We share the airspace and we are all losers if conflicts cause more restrictions, or poor operations on either party causes two aircraft to come together. There is always more we can do to learn about each other's way of doing business.

I may have painted a one-sided view of how I see it - but hopefully we will all continue to evolve and develop a mutual respect.
Lafyar Cokov is offline  
Old 28th Sep 2016, 12:07
  #103 (permalink)  
Join Date: Jun 2016
Location: Suffolk u.k.
Posts: 48
My grandfather was in the fleet air arm and my uncle was a captain for an airline - but it was really the Air Training Corps that I joined at 13 that made me want to fly.

I was lucky enough to have many hours training on Grob Tutors, with incredibly friendly air experience flight ex-RAF pilots. On the various camps and trips we went on I again was lucky enough to meet an array of military pilots and gain lots of air experience in both helicopters and fixed wing.

Their enthusiasm and love of flying rubbed off on me but I would never pursue a military career, however have now completed my PPL. I never felt looked down upon or patronised by them.

More recently a few friends from back at school are now in various roles in the RAF and on catching up with them we have only spoken of the different experiences that we have had - I am often around biz jets for work (although I only have a PPL, but I can look and dream and chat with the crews) and they seem as interested in these as I am in what they fly and I get the feeling this isn't just out of politeness but are genuinely interested.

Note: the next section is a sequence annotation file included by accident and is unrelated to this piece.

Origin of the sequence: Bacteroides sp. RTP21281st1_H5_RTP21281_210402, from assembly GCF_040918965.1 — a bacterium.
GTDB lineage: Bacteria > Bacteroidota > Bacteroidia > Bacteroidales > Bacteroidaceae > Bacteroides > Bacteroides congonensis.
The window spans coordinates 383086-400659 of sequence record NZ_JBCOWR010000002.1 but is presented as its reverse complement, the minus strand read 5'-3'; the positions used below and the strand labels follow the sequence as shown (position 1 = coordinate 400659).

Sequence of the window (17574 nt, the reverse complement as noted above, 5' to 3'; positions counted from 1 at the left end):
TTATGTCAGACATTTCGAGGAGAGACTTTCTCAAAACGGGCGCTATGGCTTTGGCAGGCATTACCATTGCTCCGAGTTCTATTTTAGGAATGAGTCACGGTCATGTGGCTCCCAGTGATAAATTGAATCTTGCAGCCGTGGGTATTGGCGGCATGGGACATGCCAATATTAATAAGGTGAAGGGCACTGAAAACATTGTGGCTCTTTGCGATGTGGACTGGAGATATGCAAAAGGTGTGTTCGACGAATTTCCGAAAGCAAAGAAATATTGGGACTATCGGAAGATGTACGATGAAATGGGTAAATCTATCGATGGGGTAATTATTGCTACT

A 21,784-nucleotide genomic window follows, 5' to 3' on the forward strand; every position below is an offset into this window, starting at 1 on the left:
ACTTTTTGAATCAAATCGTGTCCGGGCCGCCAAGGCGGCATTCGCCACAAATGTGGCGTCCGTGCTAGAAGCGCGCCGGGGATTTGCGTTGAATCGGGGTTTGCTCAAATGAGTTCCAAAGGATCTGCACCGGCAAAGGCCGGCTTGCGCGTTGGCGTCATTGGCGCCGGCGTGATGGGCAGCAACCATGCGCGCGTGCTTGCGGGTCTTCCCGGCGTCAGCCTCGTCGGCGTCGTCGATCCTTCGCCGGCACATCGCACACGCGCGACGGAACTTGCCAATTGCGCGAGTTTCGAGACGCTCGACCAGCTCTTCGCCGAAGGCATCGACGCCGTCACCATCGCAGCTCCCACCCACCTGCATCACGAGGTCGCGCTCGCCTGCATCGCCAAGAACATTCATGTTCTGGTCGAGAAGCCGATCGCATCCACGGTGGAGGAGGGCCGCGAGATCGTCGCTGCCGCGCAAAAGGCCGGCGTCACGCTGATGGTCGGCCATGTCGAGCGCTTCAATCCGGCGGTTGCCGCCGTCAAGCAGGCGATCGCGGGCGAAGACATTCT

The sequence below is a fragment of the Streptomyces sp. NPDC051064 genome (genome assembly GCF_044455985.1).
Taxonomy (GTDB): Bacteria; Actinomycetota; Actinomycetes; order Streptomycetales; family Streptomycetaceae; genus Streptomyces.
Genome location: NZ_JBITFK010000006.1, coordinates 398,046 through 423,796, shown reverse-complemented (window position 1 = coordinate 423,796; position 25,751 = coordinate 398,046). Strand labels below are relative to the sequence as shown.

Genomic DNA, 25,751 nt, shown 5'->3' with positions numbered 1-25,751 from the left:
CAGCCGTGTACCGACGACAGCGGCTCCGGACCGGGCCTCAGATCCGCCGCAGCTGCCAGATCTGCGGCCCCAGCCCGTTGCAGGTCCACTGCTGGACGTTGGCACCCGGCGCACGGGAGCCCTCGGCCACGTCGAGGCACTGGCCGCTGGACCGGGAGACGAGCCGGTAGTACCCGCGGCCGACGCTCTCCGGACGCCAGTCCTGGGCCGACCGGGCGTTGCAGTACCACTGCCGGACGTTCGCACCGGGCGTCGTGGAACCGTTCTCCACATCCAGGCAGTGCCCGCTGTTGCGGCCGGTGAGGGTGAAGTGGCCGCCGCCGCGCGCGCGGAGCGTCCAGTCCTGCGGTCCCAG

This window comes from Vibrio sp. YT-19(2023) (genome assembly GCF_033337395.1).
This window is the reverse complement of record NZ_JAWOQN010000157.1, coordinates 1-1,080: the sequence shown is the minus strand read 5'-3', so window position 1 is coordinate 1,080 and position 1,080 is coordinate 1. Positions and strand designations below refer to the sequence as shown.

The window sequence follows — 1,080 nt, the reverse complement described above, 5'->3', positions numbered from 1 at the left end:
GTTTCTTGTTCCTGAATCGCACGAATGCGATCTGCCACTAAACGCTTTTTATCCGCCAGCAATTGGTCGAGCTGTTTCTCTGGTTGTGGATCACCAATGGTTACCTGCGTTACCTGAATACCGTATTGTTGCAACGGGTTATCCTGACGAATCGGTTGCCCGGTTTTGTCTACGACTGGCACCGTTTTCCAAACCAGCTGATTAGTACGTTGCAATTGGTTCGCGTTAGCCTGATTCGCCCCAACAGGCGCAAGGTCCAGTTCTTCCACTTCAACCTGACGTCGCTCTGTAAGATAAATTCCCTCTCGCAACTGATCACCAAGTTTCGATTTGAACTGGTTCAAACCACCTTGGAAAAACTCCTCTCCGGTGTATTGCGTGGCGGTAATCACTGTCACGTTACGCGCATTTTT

Brad2523 is offline  
Old 28th Sep 2016, 13:46
  #104 (permalink)  

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A very good and accurate post, imho.

I began my flying career some forty three years ago by being trained to PPL standard by civilian instructors (never actually held a PPL though), then on acceptance by the RAF, pulled apart and trained again by military QFIs and QHIs. I later became a military instructor myself, on both fixed wing and helicopters, then became a civilian pilot again twenty years on from there. I'm now a confirmed civvy, after another 23 years, have done more time out than in.

I'd say there are good and bad pilots on both sides of the fence and never dismiss anyone's training background and experience out of hand or out of personal prejudice.